mental and behavioral disturbancesYour mental health gets compromised too. One of the immediate effects is prolonged fatigue that dips your productivity and affects your quality of life.  Findings in a study published in 2012 reveal people working more than 11 hours per day regularly have twice the chance of getting into depression than those working 8 hours a day.

Long working hours mean less relaxation and less sleep. It also means poor family and social bonding which might trigger depression. Workers in shift duties are more affected as they experience a cognitive decline. This includes problems in remembering something, learning new things and decision-making.

  1. Postural disorders:

Treating-Lower-Back-PaiSitting glued to the desk for hours is not good for the back and neck. The result is chronic back and neck pain. This was found in a study published in the Occupational & Environmental Medicine Journal. Women are likely to suffer from neck pain. In men, the pain initiates from the lower back.

Long sitting hours cause muscle degeneration in the abs, hips and glutes. Standing and moving flexes your muscles. Moving around frequently keeps the discs in the vertebrae flexible. As you slump in the chair for a long time, your spine loses flexibility and becomes distorted giving rise to postural disorders.

  1. Psychiatric disorders:

ADHD-Diagnosis-and-TreatmentSide effects of working too much can manifest in several psychiatric disorders. Even workaholics will not be spared from it.  Norwegian researchers conducted a study with 16,000 adults of which 8% are workaholics. They found workaholics are more likely to suffer from ADHD (Attention Deficit Hyperactivity Disorder), OCD (Obsessive-compulsive disorder) and depression than non-workaholics. They also found people working to the extreme point may have deeper psychological and emotional issues.

  1. Deep vein thrombosis:

vein thrombosisSitting for long hours is not good for legs as well. It impacts the normal blood circulation in the body. As a result, fluid accumulates in the legs leading to deep vein thrombosis.

How to manage the side effects of working too much?

The best way is through better time management and enhanced self-control. Firstly, one should ponder, is it at all necessary to work for extended hours? However, if you are forced to overwork, the following tips can be handy:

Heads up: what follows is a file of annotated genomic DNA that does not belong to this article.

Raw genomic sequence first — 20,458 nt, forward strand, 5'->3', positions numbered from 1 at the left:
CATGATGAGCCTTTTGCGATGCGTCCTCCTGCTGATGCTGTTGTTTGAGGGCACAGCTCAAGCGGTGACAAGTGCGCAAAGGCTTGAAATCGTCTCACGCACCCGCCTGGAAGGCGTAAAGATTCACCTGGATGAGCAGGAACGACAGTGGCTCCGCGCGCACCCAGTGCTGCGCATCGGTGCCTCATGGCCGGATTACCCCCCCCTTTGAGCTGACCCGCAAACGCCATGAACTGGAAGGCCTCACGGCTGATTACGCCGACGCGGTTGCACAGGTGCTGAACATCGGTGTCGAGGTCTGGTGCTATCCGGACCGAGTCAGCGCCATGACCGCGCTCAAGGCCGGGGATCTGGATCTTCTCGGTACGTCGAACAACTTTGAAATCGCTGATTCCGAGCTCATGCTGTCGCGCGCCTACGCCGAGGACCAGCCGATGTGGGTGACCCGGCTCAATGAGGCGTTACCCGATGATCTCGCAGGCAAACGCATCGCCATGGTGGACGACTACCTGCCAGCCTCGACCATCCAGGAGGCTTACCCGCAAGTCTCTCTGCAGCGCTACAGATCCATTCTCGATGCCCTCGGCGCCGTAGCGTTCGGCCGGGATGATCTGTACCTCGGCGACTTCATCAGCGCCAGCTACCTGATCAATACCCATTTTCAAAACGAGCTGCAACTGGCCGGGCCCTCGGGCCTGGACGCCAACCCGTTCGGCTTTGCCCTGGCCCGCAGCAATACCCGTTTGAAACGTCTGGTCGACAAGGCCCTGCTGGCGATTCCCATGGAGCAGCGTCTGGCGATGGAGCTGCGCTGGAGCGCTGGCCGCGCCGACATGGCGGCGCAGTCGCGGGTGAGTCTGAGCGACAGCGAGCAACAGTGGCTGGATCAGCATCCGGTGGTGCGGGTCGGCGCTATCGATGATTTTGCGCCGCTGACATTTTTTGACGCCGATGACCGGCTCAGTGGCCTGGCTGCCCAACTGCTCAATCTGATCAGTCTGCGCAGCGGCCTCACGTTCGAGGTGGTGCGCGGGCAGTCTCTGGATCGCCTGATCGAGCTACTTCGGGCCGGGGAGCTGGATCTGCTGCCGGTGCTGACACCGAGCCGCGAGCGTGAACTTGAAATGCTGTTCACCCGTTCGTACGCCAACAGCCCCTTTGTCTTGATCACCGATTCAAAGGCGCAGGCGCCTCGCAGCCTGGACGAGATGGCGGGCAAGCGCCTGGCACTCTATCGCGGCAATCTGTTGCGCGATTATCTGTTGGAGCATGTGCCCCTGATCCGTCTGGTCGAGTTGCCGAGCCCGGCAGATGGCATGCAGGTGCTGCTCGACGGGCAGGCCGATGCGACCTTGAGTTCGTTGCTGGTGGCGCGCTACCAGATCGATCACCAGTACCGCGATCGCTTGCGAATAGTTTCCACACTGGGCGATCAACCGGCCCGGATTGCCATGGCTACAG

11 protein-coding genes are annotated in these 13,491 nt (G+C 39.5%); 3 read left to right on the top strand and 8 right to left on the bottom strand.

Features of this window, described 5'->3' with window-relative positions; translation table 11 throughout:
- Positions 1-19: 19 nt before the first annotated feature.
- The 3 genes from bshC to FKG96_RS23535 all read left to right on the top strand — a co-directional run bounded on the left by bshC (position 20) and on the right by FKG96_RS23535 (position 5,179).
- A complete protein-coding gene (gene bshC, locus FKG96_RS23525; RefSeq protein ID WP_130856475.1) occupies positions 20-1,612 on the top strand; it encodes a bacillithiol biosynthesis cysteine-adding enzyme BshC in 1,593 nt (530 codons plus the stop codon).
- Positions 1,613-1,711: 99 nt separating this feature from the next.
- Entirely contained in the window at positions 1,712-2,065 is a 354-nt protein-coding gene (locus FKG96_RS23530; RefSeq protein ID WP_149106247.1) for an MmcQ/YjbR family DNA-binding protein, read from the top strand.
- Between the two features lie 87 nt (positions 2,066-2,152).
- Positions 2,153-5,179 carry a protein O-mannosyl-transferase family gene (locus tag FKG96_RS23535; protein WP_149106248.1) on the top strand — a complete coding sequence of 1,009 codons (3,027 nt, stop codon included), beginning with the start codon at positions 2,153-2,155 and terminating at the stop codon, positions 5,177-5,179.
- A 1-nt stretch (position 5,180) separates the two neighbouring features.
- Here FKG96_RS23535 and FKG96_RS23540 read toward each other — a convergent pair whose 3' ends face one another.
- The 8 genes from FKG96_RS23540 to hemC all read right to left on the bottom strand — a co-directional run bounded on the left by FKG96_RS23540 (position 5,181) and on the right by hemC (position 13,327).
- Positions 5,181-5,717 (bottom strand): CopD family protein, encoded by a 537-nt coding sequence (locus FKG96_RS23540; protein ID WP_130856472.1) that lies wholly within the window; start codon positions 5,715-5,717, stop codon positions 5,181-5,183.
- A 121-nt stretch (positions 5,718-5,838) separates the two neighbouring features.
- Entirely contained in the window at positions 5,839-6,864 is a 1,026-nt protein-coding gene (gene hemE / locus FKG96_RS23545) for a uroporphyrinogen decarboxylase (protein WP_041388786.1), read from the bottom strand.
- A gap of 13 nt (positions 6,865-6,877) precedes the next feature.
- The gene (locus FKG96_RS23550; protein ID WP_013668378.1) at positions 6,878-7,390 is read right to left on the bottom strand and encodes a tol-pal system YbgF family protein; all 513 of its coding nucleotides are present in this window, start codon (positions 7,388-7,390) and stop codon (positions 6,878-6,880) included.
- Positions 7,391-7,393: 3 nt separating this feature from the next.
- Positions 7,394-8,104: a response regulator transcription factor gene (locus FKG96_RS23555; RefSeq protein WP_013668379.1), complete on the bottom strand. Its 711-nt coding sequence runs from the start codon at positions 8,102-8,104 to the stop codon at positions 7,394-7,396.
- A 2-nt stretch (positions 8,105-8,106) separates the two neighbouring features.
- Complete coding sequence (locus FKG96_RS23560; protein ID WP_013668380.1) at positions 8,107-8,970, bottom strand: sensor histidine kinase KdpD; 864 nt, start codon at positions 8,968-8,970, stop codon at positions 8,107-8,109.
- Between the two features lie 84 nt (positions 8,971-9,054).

1. Get out of the chair as frequently as you can:

Get out of the chairStand up and pace up and down every 1-2 hours for 5-10 minutes. This will not hamper your concentration but will freshen up your mind.

  1. Take frequent breaks:

Although it may seem counterproductive, taking frequent breaks can help you finish your job on time. Working on something for a long time creates stress on your brain creating chances of error. A break in between improves oxygen supply to the brain and your body circulation as well. You feel recharged to bring back your focus.

  1. Maintain your physical workouts:

Maintain your physical workoutsTo keep up with the daily stress of long working hours, maintaining regularity in physical workouts is a must. Your body and mind must be in good shape to handle the stress. This will minimize the risk of future health disasters.

  1. Get your free time for fun and relaxation:

Working 50-60 hours a week may be like going to work, coming back home, eat and sleep and again go back to work. No free time at all. You must forcefully accommodate at least 30 minutes of fun/relaxation time whether in between work or after. Change your routine at least every two weeks. Squeeze out some time for movies, family, socialization or other entertaining activities.

  1. Not too much of coffee:

Not too much of coffeeCaffeine is an instant stimulant but too much of it is not good. Reaching out for extra cups of coffee may keep you alert for some more time. Once you get used to it, you will be needing more and more which will make you jittery. You are likely to suffer from some gastrointestinal problems.

  1. Avoid working on weekends:

Weekends should be left for your brain and body to unwind so that you can start your week with full vigor. Dragging work on weekends will gradually dip your productivity and affect your mental and physical health.

  1. Find enough sleep:

Have-adequate-sleepNo compromise on this. Poor sleep is the root of many ailments. An overstressed body and mind need at least 7-8 hours of uninterrupted sleep. The brain cells require enough time to repair and recharge.

Despite the highly competitive job scenario, working conditions are changing. Employers are thinking of better work management strategies than to send the labor force to the grave early. Employers are looking for productive employees which could be possible if only employees maintain a healthy work-life balance.